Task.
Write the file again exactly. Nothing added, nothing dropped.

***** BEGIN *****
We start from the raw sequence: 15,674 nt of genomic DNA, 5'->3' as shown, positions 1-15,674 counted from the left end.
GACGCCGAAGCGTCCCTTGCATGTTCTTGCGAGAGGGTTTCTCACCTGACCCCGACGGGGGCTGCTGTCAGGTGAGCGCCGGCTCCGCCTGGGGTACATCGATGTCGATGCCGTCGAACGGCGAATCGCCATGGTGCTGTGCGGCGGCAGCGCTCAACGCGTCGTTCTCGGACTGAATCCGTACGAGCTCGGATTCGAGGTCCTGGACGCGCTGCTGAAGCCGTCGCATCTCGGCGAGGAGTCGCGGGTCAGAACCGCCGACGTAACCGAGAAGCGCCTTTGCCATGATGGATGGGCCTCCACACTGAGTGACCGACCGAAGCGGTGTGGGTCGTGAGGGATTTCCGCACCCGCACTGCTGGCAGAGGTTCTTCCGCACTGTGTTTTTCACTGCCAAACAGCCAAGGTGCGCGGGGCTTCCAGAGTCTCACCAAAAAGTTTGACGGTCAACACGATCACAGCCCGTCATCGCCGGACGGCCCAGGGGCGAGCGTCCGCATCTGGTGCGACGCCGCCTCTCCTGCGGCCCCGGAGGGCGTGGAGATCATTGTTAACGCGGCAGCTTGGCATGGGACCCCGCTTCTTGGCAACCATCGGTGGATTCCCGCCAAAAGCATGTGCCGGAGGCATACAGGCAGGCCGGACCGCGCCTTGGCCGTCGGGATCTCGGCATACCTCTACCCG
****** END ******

We start from the raw sequence: 15,674 nt of genomic DNA, 5'->3' as shown, positions 1-15,674 counted from the left end.
GACGCCGAAGCGTCCCTTGCATGTTCTTGCGAGAGGGTTTCTCACCTGACCCCGACGGGGGCTGCTGTCAGGTGAGCGCCGGCTCCGCCTGGGGTACATCGATGTCGATGCCGTCGAACGGCGAATCGCCATGGTGCTGTGCGGCGGCAGCGCTCAACGCGTCGTTCTCGGACTGAATCCGTACGAGCTCGGATTCGAGGTCCTGGACGCGCTGCTGAAGCCGTCGCATCTCGGCGAGGAGTCGCGGGTCAGAACCGCCGACGTAACCGAGAAGCGCCTTTGCCATGATGGATGGGCCTCCACACTGAGTGACCGACCGAAGCGGTGTGGGTCGTGAGGGATTTCCGCACCCGCACTGCTGGCAGAGGTTCTTCCGCACTGTGTTTTTCACTGCCAAACAGCCAAGGTGCGCGGGGCTTCCAGAGTCTCACCAAAAAGTTTGACGGTCAACACGATCACAGCCCGTCATCGCCGGACGGCCCAGGGGCGAGCGTCCGCATCTGGTGCGACGCCGCCTCTCCTGCGGCCCCGGAGGGCGTGGAGATCATTGTTAACGCGGCAGCTTGGCATGGGACCCCGCTTCTTGGCAACCATCGGTGGATTCCCGCCAAAAGCATGTGCCGGAGGCATACAGGCAGGCCGGACCGCGCCTTGGCCGTCGGGATCTCGGCATACCTCTACCCG